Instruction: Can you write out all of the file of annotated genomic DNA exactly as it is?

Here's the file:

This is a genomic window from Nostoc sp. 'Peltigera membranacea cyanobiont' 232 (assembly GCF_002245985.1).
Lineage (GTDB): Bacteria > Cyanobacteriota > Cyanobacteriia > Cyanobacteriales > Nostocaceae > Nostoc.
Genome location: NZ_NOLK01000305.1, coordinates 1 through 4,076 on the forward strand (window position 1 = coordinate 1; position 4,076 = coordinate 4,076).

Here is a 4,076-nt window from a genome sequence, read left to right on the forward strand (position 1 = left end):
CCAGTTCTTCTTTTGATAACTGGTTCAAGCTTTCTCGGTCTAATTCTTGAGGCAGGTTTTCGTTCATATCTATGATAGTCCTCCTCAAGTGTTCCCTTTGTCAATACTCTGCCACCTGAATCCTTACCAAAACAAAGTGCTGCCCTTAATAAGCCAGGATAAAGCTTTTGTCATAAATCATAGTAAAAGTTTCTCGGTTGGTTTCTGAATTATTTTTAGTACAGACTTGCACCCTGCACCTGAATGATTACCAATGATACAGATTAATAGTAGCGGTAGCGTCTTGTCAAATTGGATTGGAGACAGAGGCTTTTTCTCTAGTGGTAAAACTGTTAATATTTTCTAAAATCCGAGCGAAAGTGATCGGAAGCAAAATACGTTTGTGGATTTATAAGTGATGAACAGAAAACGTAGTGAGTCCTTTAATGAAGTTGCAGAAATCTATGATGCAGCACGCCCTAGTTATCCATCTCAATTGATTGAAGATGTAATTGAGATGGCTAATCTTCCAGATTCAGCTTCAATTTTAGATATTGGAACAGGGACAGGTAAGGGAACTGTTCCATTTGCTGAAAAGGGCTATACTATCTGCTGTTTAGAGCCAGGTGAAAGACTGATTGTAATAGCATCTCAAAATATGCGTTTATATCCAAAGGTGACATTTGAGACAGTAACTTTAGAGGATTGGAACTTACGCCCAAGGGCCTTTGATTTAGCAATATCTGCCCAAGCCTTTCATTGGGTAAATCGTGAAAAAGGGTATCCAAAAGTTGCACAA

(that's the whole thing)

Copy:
This is a genomic window from Nostoc sp. 'Peltigera membranacea cyanobiont' 232 (assembly GCF_002245985.1).
Lineage (GTDB): Bacteria > Cyanobacteriota > Cyanobacteriia > Cyanobacteriales > Nostocaceae > Nostoc.
Genome location: NZ_NOLK01000305.1, coordinates 1 through 4,076 on the forward strand (window position 1 = coordinate 1; position 4,076 = coordinate 4,076).

Here is a 4,076-nt window from a genome sequence, read left to right on the forward strand (position 1 = left end):
CCAGTTCTTCTTTTGATAACTGGTTCAAGCTTTCTCGGTCTAATTCTTGAGGCAGGTTTTCGTTCATATCTATGATAGTCCTCCTCAAGTGTTCCCTTTGTCAATACTCTGCCACCTGAATCCTTACCAAAACAAAGTGCTGCCCTTAATAAGCCAGGATAAAGCTTTTGTCATAAATCATAGTAAAAGTTTCTCGGTTGGTTTCTGAATTATTTTTAGTACAGACTTGCACCCTGCACCTGAATGATTACCAATGATACAGATTAATAGTAGCGGTAGCGTCTTGTCAAATTGGATTGGAGACAGAGGCTTTTTCTCTAGTGGTAAAACTGTTAATATTTTCTAAAATCCGAGCGAAAGTGATCGGAAGCAAAATACGTTTGTGGATTTATAAGTGATGAACAGAAAACGTAGTGAGTCCTTTAATGAAGTTGCAGAAATCTATGATGCAGCACGCCCTAGTTATCCATCTCAATTGATTGAAGATGTAATTGAGATGGCTAATCTTCCAGATTCAGCTTCAATTTTAGATATTGGAACAGGGACAGGTAAGGGAACTGTTCCATTTGCTGAAAAGGGCTATACTATCTGCTGTTTAGAGCCAGGTGAAAGACTGATTGTAATAGCATCTCAAAATATGCGTTTATATCCAAAGGTGACATTTGAGACAGTAACTTTAGAGGATTGGAACTTACGCCCAAGGGCCTTTGATTTAGCAATATCTGCCCAAGCCTTTCATTGGGTAAATCGTGAAAAAGGGTATCCAAAAGTTGCACAA